This is precisely what happened when commercial banking and investment banking were consolidated - banks were given latitude in choosing which regulators to listen to - SEC Regulators or Federal Reserve regulators.

      Should a bank that spans the European continent listen to regulators in Germany or France? Or should they pick and choose which to listen to and which to ignore?

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    5. That's a great point, Frank. I like the idea of relatively small local banks that sell off aggregate regional risks via securities. That requires relatively little regulatory integration, and does not set up games of forum shopping. Of course the securities should be designed better than the toxic assets of the past.

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  4. By all means, a financial system should be rock solid. Increase reserve requirements or the equity required.

    That said, a central bank can always print money and make a bank solvent. Moreover, banks tend to go insolvent at the very time a central bank should be printing money.

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  5. David Miles is in the same camp as yourself Prof Cochrane, as well as Profs. Admati, Kotlikoff and many others. More equity has been a constant theme of the response to the financial crisis. I disagree with the overall thrust of this argument, as I do not see capital structure as the key solution, instead preferring the failures of risk management, governance and supervision to be addressed. Capital may be a symptom, but it is not the disease.

    However, assuming that more (equity) capital is a desirable policy, we should do well to bear in mind the following points:
    1. Cailbration. Proponents often suggest leverage ratios of 10%, 20%, 50% and even 100%. Since the theories behind the policy lack rigour (in my humble opinion), the actual level of calibration is hardly discussed and there is ambivalence as to whether 10% is better or worse than 100%.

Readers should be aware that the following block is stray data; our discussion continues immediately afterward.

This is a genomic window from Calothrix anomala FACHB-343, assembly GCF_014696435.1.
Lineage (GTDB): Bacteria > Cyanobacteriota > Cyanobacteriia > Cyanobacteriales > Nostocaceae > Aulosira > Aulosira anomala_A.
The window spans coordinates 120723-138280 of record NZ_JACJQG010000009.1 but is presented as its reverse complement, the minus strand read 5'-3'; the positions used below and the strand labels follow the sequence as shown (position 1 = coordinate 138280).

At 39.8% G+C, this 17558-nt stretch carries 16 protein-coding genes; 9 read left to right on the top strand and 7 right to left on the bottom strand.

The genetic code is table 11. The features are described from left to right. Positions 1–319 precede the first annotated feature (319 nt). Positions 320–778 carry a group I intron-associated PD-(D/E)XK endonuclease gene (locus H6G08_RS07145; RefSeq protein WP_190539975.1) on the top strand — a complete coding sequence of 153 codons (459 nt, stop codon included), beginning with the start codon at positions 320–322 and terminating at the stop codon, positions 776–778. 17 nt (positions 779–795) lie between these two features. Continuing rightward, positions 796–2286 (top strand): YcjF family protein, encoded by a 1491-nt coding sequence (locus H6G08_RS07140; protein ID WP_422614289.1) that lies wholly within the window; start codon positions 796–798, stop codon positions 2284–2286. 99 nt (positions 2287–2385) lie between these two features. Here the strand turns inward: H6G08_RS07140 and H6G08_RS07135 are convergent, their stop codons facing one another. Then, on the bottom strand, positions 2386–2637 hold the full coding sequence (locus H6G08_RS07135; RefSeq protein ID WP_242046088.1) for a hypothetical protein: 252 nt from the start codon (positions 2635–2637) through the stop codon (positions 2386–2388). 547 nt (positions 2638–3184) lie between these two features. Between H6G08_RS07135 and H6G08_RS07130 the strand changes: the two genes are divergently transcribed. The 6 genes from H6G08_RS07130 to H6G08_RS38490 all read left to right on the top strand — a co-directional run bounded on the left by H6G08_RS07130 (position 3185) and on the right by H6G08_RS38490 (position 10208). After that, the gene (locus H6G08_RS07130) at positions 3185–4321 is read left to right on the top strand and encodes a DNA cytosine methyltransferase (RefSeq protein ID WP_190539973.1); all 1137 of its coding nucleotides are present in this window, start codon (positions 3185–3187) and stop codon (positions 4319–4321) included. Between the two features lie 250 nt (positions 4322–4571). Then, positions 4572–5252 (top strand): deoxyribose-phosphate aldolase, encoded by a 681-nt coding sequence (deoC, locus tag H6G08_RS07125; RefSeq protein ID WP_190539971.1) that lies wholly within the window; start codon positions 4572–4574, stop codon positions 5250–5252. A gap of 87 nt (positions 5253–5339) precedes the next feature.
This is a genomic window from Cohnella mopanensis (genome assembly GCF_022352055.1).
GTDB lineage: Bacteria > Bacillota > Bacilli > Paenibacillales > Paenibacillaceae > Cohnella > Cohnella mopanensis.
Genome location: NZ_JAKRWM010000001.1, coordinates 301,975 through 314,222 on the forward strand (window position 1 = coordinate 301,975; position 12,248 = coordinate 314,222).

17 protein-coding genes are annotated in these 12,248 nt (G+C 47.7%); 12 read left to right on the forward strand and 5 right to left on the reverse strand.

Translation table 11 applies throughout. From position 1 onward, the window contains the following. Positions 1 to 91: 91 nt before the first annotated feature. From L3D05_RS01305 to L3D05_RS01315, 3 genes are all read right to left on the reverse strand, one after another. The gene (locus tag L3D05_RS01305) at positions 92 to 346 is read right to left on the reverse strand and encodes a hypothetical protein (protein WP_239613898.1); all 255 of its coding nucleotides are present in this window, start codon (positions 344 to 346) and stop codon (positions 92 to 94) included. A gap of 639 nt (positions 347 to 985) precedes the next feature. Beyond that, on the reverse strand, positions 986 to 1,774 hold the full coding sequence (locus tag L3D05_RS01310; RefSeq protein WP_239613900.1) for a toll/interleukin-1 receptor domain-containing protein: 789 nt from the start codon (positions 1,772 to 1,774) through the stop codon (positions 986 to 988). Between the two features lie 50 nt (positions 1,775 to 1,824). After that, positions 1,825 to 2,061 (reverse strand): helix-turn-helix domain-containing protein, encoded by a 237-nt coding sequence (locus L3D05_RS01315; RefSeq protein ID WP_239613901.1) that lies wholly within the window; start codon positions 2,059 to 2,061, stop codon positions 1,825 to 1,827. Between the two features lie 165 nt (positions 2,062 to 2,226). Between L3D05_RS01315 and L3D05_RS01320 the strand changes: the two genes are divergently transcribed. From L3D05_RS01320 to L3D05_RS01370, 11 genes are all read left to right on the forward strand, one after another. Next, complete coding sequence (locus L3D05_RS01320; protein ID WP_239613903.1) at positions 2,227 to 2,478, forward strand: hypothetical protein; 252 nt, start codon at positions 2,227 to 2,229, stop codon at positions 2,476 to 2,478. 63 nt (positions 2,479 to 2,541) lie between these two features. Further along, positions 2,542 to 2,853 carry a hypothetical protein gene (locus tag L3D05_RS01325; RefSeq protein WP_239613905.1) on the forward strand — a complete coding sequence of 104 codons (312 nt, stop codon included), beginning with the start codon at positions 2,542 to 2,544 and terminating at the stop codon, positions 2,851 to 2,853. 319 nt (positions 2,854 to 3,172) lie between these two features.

2. Capital mix. Increased levels of fixed-income sub debt (aka TLAC) offer an increased level of resilience while enabling capital efficiency through risk tranching and matching to investor needs. This is a more intelligent solution than plain old "debt or equity"
    3. Investor needs. As equity requirements rise, the volume of equity supply does not rise in tandem. Many investors do not want to -- or cannot -- take the investment decision on an equity basis; the supply of equity to invest in the banking system is constrained. More equity capital means less financing from banks
    4. Supply of capital to the economy. If a "better" capitalised banking system is indeed smaller, then we should expect the rational implications: fewer financing options eg. mortgages; more risk materialising outside the banking system eg. shadow banking in arguably weaker risk management environments; potentially increased volatility. Not all of these are necessarily bad, of course...
    5. One might be disturbed to see that the EC's Jonathan Hill is now wondering whether "more capital" is having unintended consequences: "To what extent have [the rules] affected the level of capital held by banks? Are they always proportionate to the risks? What impact are they having on lending to smaller businesses, and infrastructure?" (europa.eu/rapid/press-release_SPEECH-15-5380_en.htm). My concern is that politics is overriding good risk management and we will have more lending that is "directed" in nature, which is not in the collective interest